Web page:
How's your marriage right now? Things a little sluggish? Even beyond what a weekend getaway and new lingerie can help? Then let me ask a couple of tough questions: Do you really want to work on this area of your life or are you waiting for the other person to change? What might happen if you began to see your spouse through different eyes -- perhaps even eyes of appreciation and respect?

I remember one retreat where I was encouraging the women attendees to be respectful of their husbands and to even attempt to be interested in whatever interested their husbands. I  told them how I'd read the sports page each day so I could discuss issues my husband liked.

I also confessed that while I miss my now deceased husband, I don't miss football one bit! But because he liked to have me watch the games with him while our children napped, I did. I quilted or thumbed through catalogs or wrote letters, but I was there. And I cheered when he cheered and groaned when he groaned and never once asked, "Uh, who's playing again?"

Was that being deceptive? Not at all. I didn't love football -- and my husband knew it -- but I did love him. And if he enjoyed having me watch the game with him, then that's what I wanted to do. After all, I knew there were plenty of other women out there who would be happy to watch football with him. And when I make that point at retreats, I get plenty of nods in response.

But let me back up a bit and tell you about one particular retreat. After one of my sessions, a woman in a blue sweater stopped by my cabin to talk about her feelings for another woman's husband. I got right to the point: "Are you involved sexually?"

"No," she answered, then added softly, "not yet."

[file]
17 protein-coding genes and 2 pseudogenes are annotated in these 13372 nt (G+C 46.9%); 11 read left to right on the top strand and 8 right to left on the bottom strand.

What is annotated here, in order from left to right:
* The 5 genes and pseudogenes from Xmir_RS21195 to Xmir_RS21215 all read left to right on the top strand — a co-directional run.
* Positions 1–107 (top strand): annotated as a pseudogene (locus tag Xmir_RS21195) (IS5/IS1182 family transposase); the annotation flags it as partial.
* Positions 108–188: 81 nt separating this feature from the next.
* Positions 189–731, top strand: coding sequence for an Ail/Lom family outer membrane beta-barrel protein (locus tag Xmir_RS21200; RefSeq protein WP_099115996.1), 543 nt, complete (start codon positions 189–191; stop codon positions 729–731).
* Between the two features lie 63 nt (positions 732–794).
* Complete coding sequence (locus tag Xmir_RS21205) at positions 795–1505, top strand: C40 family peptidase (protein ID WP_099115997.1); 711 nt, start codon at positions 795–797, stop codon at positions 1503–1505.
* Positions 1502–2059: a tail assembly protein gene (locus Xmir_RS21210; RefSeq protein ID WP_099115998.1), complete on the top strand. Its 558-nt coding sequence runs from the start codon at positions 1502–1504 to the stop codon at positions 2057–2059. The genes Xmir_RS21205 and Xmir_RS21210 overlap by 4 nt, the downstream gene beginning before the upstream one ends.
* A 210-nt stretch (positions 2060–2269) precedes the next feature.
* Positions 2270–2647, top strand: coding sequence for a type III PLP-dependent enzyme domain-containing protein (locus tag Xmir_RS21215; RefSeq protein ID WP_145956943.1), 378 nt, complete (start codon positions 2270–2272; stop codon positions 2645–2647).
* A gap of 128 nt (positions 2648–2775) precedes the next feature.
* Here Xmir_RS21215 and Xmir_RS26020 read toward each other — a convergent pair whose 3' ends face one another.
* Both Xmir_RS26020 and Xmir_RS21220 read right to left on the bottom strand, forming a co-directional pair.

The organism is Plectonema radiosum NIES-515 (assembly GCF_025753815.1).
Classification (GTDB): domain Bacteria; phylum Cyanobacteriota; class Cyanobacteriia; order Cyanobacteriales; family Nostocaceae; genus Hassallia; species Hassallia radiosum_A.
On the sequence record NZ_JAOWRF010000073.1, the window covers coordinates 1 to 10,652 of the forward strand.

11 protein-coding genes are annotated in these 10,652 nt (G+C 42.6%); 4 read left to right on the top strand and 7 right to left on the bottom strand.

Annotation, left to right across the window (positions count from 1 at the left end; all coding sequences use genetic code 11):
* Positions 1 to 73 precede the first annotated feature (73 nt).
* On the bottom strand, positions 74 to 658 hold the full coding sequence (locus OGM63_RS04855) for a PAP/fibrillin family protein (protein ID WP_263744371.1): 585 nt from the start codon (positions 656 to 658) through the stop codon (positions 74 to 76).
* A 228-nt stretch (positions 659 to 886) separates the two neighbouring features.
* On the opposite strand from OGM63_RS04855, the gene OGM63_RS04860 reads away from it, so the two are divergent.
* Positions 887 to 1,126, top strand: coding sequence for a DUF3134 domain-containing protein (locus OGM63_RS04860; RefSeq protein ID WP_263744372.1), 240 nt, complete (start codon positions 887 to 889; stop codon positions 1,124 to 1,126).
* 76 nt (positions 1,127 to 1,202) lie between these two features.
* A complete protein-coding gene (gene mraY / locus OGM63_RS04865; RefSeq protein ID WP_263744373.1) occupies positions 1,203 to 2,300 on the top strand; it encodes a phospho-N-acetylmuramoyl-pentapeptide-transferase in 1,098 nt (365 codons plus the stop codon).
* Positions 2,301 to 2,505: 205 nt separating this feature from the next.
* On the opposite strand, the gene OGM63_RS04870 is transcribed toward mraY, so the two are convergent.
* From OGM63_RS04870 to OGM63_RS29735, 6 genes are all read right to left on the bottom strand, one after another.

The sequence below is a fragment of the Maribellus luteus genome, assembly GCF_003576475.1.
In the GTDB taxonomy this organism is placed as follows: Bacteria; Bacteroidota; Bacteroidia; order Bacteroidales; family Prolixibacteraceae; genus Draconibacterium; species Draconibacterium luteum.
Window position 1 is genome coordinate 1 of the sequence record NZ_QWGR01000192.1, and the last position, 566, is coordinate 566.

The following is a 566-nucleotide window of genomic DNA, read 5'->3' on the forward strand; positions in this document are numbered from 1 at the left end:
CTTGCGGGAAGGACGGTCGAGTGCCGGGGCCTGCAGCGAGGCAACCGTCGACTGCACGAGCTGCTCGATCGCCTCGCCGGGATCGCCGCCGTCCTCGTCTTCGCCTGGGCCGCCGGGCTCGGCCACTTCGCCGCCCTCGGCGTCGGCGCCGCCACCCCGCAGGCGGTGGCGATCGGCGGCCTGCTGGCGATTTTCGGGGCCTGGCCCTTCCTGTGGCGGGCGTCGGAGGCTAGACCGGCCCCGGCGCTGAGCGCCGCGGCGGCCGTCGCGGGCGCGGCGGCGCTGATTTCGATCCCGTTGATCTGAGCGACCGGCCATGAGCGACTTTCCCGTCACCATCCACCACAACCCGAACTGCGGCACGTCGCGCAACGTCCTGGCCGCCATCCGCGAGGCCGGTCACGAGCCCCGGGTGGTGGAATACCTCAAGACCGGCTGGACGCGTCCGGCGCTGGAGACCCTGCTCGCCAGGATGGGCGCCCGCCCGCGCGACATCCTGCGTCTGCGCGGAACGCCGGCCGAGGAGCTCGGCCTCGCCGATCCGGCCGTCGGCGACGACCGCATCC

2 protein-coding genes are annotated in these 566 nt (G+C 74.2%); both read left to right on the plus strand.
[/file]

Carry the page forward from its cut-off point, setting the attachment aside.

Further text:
As my eyebrows arched, she said quickly, "But you don't understand how awful his wife is to him. He really is a sweet, loving man, but nothing he does ever pleases her, and she always puts him down in public."

I heard her out for almost an hour but reminded her that she was playing with fire that was about to destroy a family, tarnish her own life and ripple out to others in the church. As I prayed with her, I asked God to strengthen her and help her seek His face and hear His voice only.

She thanked me, but as she left she added, "I wouldn't stand a chance if she'd just be kind to him." I've heard the his-wife-just-doesn't-understand-him line so much that I just shook my head and silently wrapped another prayer around her.

In the evening session, I gave my talk about the importance of being interested in things our husbands are interested in, concluding with my typical line: "So if it's important to your husband to have you watch football with him, do that. After all, there are plenty of other women out there who would be only too happy to watch with him."

As usual, several women nodded, but one woman to my right snorted, "Not my husband!" and laughed. I was startled she would say that publicly, even as a joke. The line did get a good laugh, and while I waited for the group to settle down, a woman in a blue sweater caught my eye and gave me a see-I-told-you-so look. Oh! She was the one who had confessed her love for another's husband that afternoon. She hadn't been making up the wife's disrespect after all.

I often wonder how that situation finally played itself out, but I'm convinced it ended with pain. And it didn't have to be that way. After all, a little respect goes a long way. A long way toward maintaining good relationships and mending sluggish ones.



Adapted from Men Read Newspapers, Not Minds -- and other things I wish I'd known when I first married by Sandra P. Aldrich. (Tyndale House Publishers, Inc., Used by permission.) Author or co-author of 17 books, Sandra is an international speaker who handles serious issues with insight and humor. For information about her speaking availability or to order this book, contact her at BoldWords@aol.com